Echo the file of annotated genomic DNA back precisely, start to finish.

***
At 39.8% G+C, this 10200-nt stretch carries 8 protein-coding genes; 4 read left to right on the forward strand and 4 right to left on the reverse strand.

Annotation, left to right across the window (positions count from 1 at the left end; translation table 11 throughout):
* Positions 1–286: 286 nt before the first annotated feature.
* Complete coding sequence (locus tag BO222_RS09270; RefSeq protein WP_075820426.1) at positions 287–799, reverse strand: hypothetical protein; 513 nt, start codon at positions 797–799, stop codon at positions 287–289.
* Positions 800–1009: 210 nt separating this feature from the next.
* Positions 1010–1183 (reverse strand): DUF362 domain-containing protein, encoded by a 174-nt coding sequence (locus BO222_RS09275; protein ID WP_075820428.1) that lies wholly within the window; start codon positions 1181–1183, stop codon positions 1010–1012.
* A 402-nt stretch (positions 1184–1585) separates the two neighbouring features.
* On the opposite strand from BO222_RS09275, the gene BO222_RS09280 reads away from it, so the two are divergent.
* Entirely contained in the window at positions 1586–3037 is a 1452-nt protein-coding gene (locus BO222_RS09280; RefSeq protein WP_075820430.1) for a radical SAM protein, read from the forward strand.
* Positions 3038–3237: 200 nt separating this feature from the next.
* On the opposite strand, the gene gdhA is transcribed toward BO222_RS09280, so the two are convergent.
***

At 39.8% G+C, this 10200-nt stretch carries 8 protein-coding genes; 4 read left to right on the forward strand and 4 right to left on the reverse strand.

Annotation, left to right across the window (positions count from 1 at the left end; translation table 11 throughout):
* Positions 1–286: 286 nt before the first annotated feature.
* Complete coding sequence (locus tag BO222_RS09270; RefSeq protein WP_075820426.1) at positions 287–799, reverse strand: hypothetical protein; 513 nt, start codon at positions 797–799, stop codon at positions 287–289.
* Positions 800–1009: 210 nt separating this feature from the next.
* Positions 1010–1183 (reverse strand): DUF362 domain-containing protein, encoded by a 174-nt coding sequence (locus BO222_RS09275; protein ID WP_075820428.1) that lies wholly within the window; start codon positions 1181–1183, stop codon positions 1010–1012.
* A 402-nt stretch (positions 1184–1585) separates the two neighbouring features.
* On the opposite strand from BO222_RS09275, the gene BO222_RS09280 reads away from it, so the two are divergent.
* Entirely contained in the window at positions 1586–3037 is a 1452-nt protein-coding gene (locus BO222_RS09280; RefSeq protein WP_075820430.1) for a radical SAM protein, read from the forward strand.
* Positions 3038–3237: 200 nt separating this feature from the next.
* On the opposite strand, the gene gdhA is transcribed toward BO222_RS09280, so the two are convergent.